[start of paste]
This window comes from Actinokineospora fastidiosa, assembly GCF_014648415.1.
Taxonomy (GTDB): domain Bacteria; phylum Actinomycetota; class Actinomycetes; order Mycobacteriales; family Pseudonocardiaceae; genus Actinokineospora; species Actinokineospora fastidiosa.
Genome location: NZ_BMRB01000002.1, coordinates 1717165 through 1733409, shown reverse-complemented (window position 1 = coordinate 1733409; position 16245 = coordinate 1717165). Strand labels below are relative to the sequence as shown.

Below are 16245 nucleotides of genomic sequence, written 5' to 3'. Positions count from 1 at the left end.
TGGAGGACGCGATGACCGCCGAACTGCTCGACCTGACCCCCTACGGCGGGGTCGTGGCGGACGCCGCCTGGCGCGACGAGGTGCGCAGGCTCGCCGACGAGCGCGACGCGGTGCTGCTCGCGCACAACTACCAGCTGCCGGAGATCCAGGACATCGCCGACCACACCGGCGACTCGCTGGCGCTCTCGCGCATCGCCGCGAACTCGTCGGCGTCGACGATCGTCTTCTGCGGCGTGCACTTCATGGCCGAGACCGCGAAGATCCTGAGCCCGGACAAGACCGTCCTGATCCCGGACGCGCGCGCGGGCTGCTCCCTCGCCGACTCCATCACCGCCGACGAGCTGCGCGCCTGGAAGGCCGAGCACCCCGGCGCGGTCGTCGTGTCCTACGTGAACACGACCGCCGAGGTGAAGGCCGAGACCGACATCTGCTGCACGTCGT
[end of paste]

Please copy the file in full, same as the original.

This window comes from Actinokineospora fastidiosa, assembly GCF_014648415.1.
Taxonomy (GTDB): domain Bacteria; phylum Actinomycetota; class Actinomycetes; order Mycobacteriales; family Pseudonocardiaceae; genus Actinokineospora; species Actinokineospora fastidiosa.
Genome location: NZ_BMRB01000002.1, coordinates 1717165 through 1733409, shown reverse-complemented (window position 1 = coordinate 1733409; position 16245 = coordinate 1717165). Strand labels below are relative to the sequence as shown.

Below are 16245 nucleotides of genomic sequence, written 5' to 3'. Positions count from 1 at the left end.
TGGAGGACGCGATGACCGCCGAACTGCTCGACCTGACCCCCTACGGCGGGGTCGTGGCGGACGCCGCCTGGCGCGACGAGGTGCGCAGGCTCGCCGACGAGCGCGACGCGGTGCTGCTCGCGCACAACTACCAGCTGCCGGAGATCCAGGACATCGCCGACCACACCGGCGACTCGCTGGCGCTCTCGCGCATCGCCGCGAACTCGTCGGCGTCGACGATCGTCTTCTGCGGCGTGCACTTCATGGCCGAGACCGCGAAGATCCTGAGCCCGGACAAGACCGTCCTGATCCCGGACGCGCGCGCGGGCTGCTCCCTCGCCGACTCCATCACCGCCGACGAGCTGCGCGCCTGGAAGGCCGAGCACCCCGGCGCGGTCGTCGTGTCCTACGTGAACACGACCGCCGAGGTGAAGGCCGAGACCGACATCTGCTGCACGTCGT